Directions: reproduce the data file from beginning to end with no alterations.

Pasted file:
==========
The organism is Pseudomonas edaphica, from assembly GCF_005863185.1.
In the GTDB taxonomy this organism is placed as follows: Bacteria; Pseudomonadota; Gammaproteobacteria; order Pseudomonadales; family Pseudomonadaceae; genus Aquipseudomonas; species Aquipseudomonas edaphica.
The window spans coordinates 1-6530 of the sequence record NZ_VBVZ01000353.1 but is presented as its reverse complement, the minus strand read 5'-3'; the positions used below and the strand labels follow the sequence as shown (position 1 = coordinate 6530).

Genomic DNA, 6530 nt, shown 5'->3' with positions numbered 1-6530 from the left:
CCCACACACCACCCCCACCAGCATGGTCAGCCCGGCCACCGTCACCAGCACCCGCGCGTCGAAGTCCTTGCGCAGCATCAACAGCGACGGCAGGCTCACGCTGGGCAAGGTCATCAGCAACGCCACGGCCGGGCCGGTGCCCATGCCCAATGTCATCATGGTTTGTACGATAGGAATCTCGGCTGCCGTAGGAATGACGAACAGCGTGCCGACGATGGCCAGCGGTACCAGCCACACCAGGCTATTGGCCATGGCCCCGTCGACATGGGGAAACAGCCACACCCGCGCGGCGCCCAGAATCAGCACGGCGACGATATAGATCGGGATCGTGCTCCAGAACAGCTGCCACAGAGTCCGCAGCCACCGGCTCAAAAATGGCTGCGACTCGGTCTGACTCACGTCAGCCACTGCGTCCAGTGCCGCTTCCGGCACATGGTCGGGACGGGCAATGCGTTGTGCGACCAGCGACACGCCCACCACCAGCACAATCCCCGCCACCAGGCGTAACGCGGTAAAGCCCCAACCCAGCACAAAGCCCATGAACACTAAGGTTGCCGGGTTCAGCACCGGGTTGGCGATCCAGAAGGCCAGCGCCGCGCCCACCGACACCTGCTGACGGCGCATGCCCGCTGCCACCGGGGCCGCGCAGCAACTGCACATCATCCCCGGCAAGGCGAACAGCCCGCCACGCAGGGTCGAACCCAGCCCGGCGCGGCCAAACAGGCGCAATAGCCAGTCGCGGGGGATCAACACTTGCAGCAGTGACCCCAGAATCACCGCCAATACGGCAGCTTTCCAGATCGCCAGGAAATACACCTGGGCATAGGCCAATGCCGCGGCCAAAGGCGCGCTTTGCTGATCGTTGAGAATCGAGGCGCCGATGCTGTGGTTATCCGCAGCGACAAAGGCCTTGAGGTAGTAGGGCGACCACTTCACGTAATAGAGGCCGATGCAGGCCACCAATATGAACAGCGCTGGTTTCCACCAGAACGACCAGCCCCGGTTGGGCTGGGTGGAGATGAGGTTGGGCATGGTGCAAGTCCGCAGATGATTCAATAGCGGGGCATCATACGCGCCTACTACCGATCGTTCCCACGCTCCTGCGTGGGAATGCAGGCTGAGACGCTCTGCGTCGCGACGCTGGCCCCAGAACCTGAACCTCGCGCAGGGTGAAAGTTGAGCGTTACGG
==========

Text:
The organism is Pseudomonas edaphica, from assembly GCF_005863185.1.
In the GTDB taxonomy this organism is placed as follows: Bacteria; Pseudomonadota; Gammaproteobacteria; order Pseudomonadales; family Pseudomonadaceae; genus Aquipseudomonas; species Aquipseudomonas edaphica.
The window spans coordinates 1-6530 of the sequence record NZ_VBVZ01000353.1 but is presented as its reverse complement, the minus strand read 5'-3'; the positions used below and the strand labels follow the sequence as shown (position 1 = coordinate 6530).

Genomic DNA, 6530 nt, shown 5'->3' with positions numbered 1-6530 from the left:
CCCACACACCACCCCCACCAGCATGGTCAGCCCGGCCACCGTCACCAGCACCCGCGCGTCGAAGTCCTTGCGCAGCATCAACAGCGACGGCAGGCTCACGCTGGGCAAGGTCATCAGCAACGCCACGGCCGGGCCGGTGCCCATGCCCAATGTCATCATGGTTTGTACGATAGGAATCTCGGCTGCCGTAGGAATGACGAACAGCGTGCCGACGATGGCCAGCGGTACCAGCCACACCAGGCTATTGGCCATGGCCCCGTCGACATGGGGAAACAGCCACACCCGCGCGGCGCCCAGAATCAGCACGGCGACGATATAGATCGGGATCGTGCTCCAGAACAGCTGCCACAGAGTCCGCAGCCACCGGCTCAAAAATGGCTGCGACTCGGTCTGACTCACGTCAGCCACTGCGTCCAGTGCCGCTTCCGGCACATGGTCGGGACGGGCAATGCGTTGTGCGACCAGCGACACGCCCACCACCAGCACAATCCCCGCCACCAGGCGTAACGCGGTAAAGCCCCAACCCAGCACAAAGCCCATGAACACTAAGGTTGCCGGGTTCAGCACCGGGTTGGCGATCCAGAAGGCCAGCGCCGCGCCCACCGACACCTGCTGACGGCGCATGCCCGCTGCCACCGGGGCCGCGCAGCAACTGCACATCATCCCCGGCAAGGCGAACAGCCCGCCACGCAGGGTCGAACCCAGCCCGGCGCGGCCAAACAGGCGCAATAGCCAGTCGCGGGGGATCAACACTTGCAGCAGTGACCCCAGAATCACCGCCAATACGGCAGCTTTCCAGATCGCCAGGAAATACACCTGGGCATAGGCCAATGCCGCGGCCAAAGGCGCGCTTTGCTGATCGTTGAGAATCGAGGCGCCGATGCTGTGGTTATCCGCAGCGACAAAGGCCTTGAGGTAGTAGGGCGACCACTTCACGTAATAGAGGCCGATGCAGGCCACCAATATGAACAGCGCTGGTTTCCACCAGAACGACCAGCCCCGGTTGGGCTGGGTGGAGATGAGGTTGGGCATGGTGCAAGTCCGCAGATGATTCAATAGCGGGGCATCATACGCGCCTACTACCGATCGTTCCCACGCTCCTGCGTGGGAATGCAGGCTGAGACGCTCTGCGTCGCGACGCTGGCCCCAGAACCTGAACCTCGCGCAGGGTGAAAGTTGAGCGTTACGG